TOWSON, Md. -- The procession of mostly large men in various NFL jackets and hats crossed the small street behind Unitas Stadium, drawing more than a few puzzled looks from the handful of students crossing the street along with them. Representatives from two-thirds of the teams in the National Football League were on this tiny campus on a dreary and soggy Monday for the Tigers' Pro Day.
Sure, Towson University has produced some pro talent in the past, dating back to Joe Vitt -- a longtime defensive coach in the league now with New Orleans -- and tracing through NFL players like punter Sean Landeta, running backs Dave Meggett and Troy Vinson, and defensive back Chad Scott (who later transferred to Maryland), and now with Bears offensive lineman Jermon Bushrod, a starting left tackle on the Saints recent Super Bowl winner.
But never had anyone seen anything like this before. Not around here.
There were scouts or coaches from at least 22 organizations present -- the Saints had multiple representatives on hand. After reaching the FCS title game and having a running back, Terrance West, open even more eyes with a strong performance at the combine, suddenly this relative football outpost was at least something of an NFL hub for a good four hours as the scouts made their way back and forth from one part of the sports complex to the next.
They passed through some vigorous intramural women's basketball games being played in the old gym on campus -- the Towson Center -- then took some stairs to the weight room, half of which was being occupied by the women's soccer team. What the facilities might have lacked in the ridiculous opulence of many big-time NCAA programs, it more than made up for in charm, and soon enough there were some oohs and aahs going around as the Towson seniors took to the weights and agility drills.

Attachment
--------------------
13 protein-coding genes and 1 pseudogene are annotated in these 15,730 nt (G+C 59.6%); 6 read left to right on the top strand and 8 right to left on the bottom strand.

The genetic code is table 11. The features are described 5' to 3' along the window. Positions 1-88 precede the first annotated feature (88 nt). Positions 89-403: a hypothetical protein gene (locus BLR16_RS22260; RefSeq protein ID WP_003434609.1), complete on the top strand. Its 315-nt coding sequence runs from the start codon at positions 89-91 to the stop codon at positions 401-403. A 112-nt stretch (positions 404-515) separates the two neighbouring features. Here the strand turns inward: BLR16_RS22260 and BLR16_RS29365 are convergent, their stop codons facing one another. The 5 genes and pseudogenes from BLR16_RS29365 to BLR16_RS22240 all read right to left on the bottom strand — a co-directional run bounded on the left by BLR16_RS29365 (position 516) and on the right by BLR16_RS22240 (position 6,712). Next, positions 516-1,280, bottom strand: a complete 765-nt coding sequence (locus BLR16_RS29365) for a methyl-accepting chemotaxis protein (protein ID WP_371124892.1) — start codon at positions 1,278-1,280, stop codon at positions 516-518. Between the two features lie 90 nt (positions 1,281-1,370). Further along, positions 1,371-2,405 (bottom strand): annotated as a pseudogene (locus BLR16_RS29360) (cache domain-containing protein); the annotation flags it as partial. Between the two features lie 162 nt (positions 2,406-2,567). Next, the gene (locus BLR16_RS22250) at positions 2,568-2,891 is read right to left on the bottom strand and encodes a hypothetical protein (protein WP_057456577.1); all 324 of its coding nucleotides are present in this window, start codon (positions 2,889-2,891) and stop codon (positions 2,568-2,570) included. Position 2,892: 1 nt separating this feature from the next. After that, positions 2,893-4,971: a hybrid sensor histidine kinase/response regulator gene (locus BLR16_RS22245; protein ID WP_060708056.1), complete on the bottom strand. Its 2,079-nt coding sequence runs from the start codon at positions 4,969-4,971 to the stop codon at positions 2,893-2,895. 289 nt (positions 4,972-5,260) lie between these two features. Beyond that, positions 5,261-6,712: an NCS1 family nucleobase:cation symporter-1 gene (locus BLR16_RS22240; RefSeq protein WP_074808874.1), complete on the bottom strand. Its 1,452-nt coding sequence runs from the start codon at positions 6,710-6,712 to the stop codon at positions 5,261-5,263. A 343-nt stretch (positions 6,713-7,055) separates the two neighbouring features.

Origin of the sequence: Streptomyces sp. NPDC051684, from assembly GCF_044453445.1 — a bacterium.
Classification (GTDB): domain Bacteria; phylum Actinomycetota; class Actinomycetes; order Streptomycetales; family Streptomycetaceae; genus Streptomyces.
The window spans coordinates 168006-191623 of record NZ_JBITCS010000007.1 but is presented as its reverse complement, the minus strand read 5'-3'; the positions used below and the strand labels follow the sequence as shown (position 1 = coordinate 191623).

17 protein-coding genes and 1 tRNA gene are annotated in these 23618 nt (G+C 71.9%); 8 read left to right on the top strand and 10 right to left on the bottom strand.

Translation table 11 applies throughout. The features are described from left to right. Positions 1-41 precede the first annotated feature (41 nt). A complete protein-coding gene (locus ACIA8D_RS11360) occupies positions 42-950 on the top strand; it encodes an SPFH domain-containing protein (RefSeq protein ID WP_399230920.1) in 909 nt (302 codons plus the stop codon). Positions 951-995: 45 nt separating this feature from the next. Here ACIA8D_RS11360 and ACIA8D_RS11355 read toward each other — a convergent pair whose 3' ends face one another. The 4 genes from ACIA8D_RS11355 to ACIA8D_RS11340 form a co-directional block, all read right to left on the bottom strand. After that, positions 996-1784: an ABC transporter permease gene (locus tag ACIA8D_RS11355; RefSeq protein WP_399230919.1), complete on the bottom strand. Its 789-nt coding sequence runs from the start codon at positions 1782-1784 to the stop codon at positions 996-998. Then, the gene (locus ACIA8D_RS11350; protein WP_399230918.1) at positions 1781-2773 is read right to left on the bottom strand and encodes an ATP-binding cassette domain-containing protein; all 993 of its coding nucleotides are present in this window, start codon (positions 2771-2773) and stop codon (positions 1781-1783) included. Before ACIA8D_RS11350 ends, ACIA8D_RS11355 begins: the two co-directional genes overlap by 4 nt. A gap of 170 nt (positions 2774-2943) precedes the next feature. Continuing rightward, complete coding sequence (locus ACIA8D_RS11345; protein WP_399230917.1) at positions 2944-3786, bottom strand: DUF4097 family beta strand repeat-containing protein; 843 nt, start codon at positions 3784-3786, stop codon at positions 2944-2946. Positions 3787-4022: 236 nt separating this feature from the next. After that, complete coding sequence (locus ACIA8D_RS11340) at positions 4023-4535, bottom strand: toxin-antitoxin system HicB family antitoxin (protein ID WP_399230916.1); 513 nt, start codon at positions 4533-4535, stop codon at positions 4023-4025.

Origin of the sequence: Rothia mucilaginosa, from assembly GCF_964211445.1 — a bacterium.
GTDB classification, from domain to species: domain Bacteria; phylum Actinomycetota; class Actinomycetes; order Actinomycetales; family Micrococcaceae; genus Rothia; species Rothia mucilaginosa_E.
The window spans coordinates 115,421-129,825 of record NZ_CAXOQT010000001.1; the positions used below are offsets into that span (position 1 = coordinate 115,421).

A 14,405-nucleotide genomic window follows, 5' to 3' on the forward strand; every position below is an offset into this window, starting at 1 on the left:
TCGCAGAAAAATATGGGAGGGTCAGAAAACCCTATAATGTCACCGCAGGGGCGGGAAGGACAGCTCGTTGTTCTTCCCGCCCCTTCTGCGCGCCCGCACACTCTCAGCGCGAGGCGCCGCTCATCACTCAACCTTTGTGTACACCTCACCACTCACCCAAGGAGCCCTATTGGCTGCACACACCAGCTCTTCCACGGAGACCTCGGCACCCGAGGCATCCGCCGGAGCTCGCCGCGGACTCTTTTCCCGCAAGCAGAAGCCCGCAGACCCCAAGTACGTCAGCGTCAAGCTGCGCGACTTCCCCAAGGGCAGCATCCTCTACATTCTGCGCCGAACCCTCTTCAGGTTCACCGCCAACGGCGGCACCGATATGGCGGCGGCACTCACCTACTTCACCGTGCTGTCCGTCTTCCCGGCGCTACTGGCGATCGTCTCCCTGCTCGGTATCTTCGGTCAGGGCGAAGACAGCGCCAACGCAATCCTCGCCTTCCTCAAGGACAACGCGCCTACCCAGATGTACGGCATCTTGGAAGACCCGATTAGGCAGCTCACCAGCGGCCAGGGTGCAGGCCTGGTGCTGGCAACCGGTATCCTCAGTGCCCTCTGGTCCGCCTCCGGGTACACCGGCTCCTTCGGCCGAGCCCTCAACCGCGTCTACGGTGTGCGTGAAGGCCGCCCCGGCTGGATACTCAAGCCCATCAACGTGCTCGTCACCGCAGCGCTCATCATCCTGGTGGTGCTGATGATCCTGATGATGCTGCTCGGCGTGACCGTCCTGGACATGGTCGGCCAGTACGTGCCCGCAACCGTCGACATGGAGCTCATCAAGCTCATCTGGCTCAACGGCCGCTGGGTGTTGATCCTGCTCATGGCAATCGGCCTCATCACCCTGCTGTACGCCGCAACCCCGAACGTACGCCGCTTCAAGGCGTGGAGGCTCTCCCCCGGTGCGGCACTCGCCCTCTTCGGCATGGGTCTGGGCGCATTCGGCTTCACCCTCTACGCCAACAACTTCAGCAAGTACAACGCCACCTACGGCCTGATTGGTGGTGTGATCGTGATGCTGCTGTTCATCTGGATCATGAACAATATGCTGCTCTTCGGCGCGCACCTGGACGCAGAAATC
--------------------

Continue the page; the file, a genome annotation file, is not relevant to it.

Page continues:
West, the star attraction who is projected to go on the second day of the draft -- perhaps even sneaking into the second round -- did not let down, going through a vigorous workout in the driving rain with temperatures around 40 degrees, and Towson corner Jordan Love putting forth a performance that had scouts from many teams quickly scurrying to watch more tape of the young man and perhaps set up some private workouts.
All in all, it was a strong day for the program -- one that just might hear its name called far more than often during the draft next month -- although it was less than ideal for the large assemblage of scouts given the uncooperative weather and the less-than-sterling conditions under which to test the abilities of some of the prospects.
"I've never seen anything like this here before," said Dan O'Connell, Towson's director of athletic media relations, who has been with the program 32 years. "We've never had this many teams here. We maybe would get two or three in the past who would work a few players out. But this is the first time we've really had the demand for this something like this."
By the school's count, there were at least 27 total scouts or position coaches present from at least 22 NFL teams. Pretty impressive stuff.
In what is a down year for running backs during a time in which many teams would gladly swap out a high-priced veteran for a youngster with less tread and a significantly lesser salary, West continues to draw a buzz.